|Rev. Alban Butler (171173). Volume VIII: August.|
The Lives of the Saints. 1866.
|SS. Justus and Pastor, Martyrs|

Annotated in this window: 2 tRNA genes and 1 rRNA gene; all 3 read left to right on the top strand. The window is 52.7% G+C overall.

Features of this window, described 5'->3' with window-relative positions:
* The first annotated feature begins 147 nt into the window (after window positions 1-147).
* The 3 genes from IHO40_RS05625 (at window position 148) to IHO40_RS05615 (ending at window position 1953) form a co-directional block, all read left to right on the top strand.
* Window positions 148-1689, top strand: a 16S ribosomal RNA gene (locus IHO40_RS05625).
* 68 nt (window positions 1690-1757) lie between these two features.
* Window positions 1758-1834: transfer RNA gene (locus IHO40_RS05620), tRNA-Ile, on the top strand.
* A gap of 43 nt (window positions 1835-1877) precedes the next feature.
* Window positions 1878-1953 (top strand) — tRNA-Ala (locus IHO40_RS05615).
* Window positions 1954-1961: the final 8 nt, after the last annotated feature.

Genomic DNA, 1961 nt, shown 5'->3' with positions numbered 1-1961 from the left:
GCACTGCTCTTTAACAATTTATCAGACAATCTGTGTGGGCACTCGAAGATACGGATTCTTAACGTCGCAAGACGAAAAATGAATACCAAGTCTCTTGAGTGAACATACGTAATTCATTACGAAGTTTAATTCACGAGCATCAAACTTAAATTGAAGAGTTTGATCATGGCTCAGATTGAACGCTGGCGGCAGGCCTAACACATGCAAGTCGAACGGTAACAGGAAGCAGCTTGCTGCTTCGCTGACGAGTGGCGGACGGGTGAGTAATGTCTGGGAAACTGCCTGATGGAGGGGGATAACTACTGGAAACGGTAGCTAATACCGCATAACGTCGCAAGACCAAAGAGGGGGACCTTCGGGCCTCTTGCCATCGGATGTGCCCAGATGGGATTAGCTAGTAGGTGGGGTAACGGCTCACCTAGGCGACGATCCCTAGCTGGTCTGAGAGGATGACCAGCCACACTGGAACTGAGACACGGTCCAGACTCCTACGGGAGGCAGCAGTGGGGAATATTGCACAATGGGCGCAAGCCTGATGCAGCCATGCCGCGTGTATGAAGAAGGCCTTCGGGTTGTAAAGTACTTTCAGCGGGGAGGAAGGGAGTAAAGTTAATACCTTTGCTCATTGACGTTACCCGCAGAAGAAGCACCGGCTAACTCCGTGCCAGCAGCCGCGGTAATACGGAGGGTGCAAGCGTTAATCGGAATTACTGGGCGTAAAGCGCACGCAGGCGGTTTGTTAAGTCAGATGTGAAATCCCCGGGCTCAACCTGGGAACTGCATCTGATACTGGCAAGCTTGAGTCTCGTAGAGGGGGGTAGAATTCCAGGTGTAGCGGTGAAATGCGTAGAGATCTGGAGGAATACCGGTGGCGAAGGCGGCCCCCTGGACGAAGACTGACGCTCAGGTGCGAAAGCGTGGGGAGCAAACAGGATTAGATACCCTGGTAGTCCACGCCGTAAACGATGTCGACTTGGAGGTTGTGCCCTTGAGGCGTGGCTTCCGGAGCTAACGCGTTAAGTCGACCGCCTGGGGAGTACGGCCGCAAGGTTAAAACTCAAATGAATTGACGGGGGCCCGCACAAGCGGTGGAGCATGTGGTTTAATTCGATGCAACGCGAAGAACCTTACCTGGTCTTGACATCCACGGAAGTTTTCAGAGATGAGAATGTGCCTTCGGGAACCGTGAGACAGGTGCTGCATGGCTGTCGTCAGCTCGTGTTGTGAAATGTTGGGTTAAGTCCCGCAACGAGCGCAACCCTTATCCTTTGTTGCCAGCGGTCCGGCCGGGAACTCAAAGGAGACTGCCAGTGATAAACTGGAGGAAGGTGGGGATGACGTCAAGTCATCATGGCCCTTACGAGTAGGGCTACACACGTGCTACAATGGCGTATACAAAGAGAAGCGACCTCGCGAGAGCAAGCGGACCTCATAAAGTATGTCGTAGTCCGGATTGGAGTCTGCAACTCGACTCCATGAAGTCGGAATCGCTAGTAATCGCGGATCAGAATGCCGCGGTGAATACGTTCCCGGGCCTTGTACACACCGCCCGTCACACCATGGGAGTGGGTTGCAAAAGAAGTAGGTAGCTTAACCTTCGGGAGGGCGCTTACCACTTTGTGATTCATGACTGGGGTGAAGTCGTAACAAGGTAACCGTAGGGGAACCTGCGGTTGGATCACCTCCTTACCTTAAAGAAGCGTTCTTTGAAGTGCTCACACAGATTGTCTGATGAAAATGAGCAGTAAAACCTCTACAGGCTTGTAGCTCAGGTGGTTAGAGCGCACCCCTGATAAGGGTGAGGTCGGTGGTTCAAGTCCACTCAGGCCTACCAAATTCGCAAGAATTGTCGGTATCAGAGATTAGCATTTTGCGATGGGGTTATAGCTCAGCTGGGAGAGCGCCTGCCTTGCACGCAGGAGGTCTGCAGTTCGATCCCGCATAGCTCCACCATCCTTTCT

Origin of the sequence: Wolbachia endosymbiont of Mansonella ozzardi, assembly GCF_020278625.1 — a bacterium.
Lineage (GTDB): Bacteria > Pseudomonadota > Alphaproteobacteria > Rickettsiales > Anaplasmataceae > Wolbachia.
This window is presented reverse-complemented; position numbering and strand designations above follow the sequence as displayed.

|THEY were two brothers, who in their tender age overcame, with an heroic courage, the rage and power of Dacian, armed with all the instruments of cruelty. This judge was governor of Spain under Dioclesian and Maximian, and one of the most furious ministers of their cruelty in persecuting the Christians. In his progress through his province in search of the servants of the true God, he arrived at Complutum, now called Alcala de Henares, and having caused the bloody edicts to be read in the market-place, began to put to the most exquisite tortures the Christians who were brought before him. Justus and Pastor, children who were then learning the first elements of literature in the public school of that city (the first being thirteen, the latter only seven years old), hearing of the torments which were inflicted on the generous soldiers of Christ, were fired with a holy zeal to have a share in their triumphs. They threw down their books, ran to the place where the governor was interrogating the confessors, and by their behaviour about the racks and other engines on which the martyrs were tormented, gave manifest proofs of the holy faith which they professed. They were soon taken notice of, apprehended, and presented to the judge. He foamed with rage to see children brave his power and authority, and not doubting but a little correction would allay their courage, commanded them to be most severely whipped. This was executed in the most barbarous manner; but he who makes the tongues of infants eloquent in his praise, gave them strength to baffle all the efforts of the world and hell. The soldiers and spectators were filled with astonishment to see the modest constancy with which in their turns they encouraged and exhorted each other to bear their torments for Christ, and for an eternal crown; and the wonderful cheerfulness and readiness which they discovered to suffer every torture that could be inflicted. The judge, being informed that it was in vain to expect their resolution could ever be vanquished by torments, to cover his shame, gave an order that they should be privately beheaded. This sentence was executed in a field near the town, and their bodies were buried by the Christians on that very spot which their blood had sanctified. A chapel was afterwards built on the place. Their relics are at present enshrined under the high altar of a great collegiate church at Alcala, of which they are the titular patrons. Their martyrdom happened in 304. See Prudentius, hymn. 4. alias 7. St. Isidore, F. Flores, &c.|| 1|